“Well, I’ve made a decision. I don’t think I can do this any more. So, I’ve decided to quit!” murmured Pastor Josh on the other end of the phone. Could this be God’s revelation to him?
His coach responded with empathy, “Wow, sounds like you’ve come to some serious conclusions.”
“Yes, after all that’s happened, I just can’t see how I can continue to pastor here. I’ve done all I can do and feel like it’s time…time to move on.” he sighs.
“You mentioned you just couldn’t see how you could continue. What would you need to see to stay?” his coach asked.
“At this point, a burning bush would work!” Both chuckle. Then the pastor responds again, “I guess I’m just not seeing any fruit in what we’re trying to accomplish.”
“What are you seeing Josh?”
Coaching the Vulnerable Moment
Over time, perhaps the vision of God’s revelation fades, expectations go unmet, setbacks take their toll, and discouragement finds a home. In the coaching relationship however, that does not mean that all is lost. Most of us know that challenges exist in any endeavor God calls us to pursue. The difficulty comes when the challenge seems to bring us to a place of overwhelming defeat or despair and it seems that all is lost. Our emotional, physical, and spiritual tanks are often depleted.
It’s relatively easy for others to begin to give advice on what to do next and how to overcome. In fact some well-intentioned individuals will see fit to begin to play the role of “spiritual doctor” administering biblical prescriptions for the perceived ailment. While some of these may be helpful, the majority of advice and external direction seems to be of little help.
Christian coaches understand that a time of crises like the one above is filled with transformational opportunities where God’s agenda can be revealed. These are moments in the leader’s journey when they are perhaps most vulnerable — blinded by doubt, confusion and various emotions. Yet, this is the time when the person is the most pliable in the hands of the Lord. A coach’s role is to help them see clearly during this dark time, looking for God’s revelation and clear sight.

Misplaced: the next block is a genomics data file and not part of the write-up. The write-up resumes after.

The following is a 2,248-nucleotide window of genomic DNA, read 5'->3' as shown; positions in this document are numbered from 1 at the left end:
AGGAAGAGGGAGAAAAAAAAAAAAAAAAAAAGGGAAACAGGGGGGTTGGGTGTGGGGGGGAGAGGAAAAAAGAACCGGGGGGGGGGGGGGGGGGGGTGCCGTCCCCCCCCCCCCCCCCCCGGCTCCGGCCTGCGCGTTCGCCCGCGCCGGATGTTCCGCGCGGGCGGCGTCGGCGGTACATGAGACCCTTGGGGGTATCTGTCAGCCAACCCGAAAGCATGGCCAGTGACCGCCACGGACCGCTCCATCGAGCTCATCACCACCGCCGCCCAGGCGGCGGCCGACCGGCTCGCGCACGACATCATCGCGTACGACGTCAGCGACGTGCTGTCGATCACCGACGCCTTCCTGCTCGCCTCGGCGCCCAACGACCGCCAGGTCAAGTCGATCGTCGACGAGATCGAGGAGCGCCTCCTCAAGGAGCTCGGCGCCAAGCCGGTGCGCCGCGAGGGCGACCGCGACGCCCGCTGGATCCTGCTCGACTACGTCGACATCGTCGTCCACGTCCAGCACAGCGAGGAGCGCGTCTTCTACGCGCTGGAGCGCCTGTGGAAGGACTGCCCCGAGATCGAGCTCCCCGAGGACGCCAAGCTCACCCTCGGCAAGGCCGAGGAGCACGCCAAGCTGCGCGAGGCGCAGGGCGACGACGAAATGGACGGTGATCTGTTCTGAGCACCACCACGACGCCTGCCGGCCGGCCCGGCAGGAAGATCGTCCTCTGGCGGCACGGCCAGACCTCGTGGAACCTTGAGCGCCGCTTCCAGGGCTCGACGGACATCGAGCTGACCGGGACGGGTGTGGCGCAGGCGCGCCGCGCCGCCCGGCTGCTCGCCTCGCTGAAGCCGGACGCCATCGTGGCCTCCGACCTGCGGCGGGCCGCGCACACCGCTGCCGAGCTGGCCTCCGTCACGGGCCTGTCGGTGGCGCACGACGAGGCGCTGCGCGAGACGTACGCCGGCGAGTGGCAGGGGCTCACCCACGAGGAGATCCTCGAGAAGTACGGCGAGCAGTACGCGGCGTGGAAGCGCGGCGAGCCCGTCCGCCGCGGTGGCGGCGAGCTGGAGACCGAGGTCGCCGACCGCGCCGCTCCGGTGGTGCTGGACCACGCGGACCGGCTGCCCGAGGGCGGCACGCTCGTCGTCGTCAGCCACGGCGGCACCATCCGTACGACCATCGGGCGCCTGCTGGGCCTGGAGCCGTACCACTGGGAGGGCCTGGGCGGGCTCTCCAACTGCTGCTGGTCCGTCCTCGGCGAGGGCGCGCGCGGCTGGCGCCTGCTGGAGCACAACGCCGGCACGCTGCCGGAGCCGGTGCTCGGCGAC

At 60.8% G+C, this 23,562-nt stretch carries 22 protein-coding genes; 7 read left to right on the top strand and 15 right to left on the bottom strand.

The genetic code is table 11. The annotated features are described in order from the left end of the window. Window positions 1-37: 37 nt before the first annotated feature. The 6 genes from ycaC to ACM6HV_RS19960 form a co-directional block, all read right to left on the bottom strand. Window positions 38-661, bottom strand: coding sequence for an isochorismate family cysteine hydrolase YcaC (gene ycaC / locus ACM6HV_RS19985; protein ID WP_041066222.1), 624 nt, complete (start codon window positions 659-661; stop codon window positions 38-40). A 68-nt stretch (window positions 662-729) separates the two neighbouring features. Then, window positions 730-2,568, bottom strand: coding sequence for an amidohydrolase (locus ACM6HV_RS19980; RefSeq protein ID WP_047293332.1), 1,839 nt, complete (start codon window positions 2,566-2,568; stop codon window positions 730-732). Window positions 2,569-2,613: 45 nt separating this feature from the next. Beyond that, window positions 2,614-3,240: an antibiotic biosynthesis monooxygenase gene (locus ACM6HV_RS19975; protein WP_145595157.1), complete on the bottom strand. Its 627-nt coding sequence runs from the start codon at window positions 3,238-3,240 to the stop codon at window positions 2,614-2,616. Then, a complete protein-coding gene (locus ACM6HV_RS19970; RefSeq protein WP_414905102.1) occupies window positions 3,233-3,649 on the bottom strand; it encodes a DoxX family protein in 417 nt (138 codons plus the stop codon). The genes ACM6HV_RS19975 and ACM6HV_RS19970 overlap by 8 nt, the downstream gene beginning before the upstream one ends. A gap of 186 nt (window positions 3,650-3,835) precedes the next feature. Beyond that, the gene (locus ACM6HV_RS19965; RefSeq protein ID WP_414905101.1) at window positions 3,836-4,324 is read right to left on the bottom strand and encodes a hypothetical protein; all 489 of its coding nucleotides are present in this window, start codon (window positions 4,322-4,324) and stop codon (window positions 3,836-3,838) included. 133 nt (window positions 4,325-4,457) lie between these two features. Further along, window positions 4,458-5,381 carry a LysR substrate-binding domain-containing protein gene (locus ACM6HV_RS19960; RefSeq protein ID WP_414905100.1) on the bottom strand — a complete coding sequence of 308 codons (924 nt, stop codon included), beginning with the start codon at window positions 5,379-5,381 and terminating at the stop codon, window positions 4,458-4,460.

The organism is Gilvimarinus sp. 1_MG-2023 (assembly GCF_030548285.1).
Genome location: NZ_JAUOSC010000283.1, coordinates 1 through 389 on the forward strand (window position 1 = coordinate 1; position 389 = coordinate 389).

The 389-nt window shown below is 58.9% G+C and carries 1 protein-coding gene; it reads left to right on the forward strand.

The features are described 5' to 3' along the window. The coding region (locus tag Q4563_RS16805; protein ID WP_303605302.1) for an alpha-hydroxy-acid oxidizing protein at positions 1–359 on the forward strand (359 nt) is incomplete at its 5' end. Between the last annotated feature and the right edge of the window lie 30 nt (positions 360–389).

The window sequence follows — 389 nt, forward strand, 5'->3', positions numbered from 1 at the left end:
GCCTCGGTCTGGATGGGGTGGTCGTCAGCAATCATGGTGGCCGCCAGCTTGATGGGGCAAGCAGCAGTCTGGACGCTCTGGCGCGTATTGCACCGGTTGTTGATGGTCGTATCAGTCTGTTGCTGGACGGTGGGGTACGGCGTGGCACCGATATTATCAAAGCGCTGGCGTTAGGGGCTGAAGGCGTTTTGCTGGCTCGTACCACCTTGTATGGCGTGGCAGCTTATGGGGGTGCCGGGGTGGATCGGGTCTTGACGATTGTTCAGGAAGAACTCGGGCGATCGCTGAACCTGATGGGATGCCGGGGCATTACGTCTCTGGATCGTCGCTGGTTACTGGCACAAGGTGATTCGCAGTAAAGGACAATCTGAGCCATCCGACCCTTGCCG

Webster defines revelation as: “An act of revealing or communicating divine truth.” Dynamic coaching relationships are formed when both the coach and the person being coached agree to look for and anticipate God’s revelation. It’s vital that both identify the coaching process can be the catalyst to what God wants to do.
The Process of God’s Revelation
Mark 8:22-25 records the healing of a blind man that gives us some interesting insight to the process of revelation. The passage reads:
They came to Bethsaida, and some people brought a blind man and begged Jesus to touch him. He took the blind man by the hand and led him outside the village. When he had spit on the man’s eyes and put his hands on him, Jesus asked, “Do you see anything?”
He looked up and said, “I see people; they look like trees walking around.” Once more Jesus put his hands on the man’s eyes. Then his eyes were opened, his sight was restored, and he saw everything clearly.
Notice how “some people” brought this man to Jesus. These helpers not only physically brought him but also “begged” that Jesus heal him. Sometimes that’s the role of the coach: to exercise faith by simply bringing those who are faced with temporary blindness to Jesus to ask that He do what man cannot.
Then we see that Jesus was considerate and took the man away from the crowds outside the village and away from the familiar. There he used methods that the man understood (spit and touch). After the first touch, only partial sight was restored so Jesus touched him again and he “saw everything clearly.”
This passage is a good reminder that the clarity God’s revelation provides is often a progression rather than a one-time “ah-ha.” It begins with a little insight at first and then as we’re continuing to look for it, a full revelation.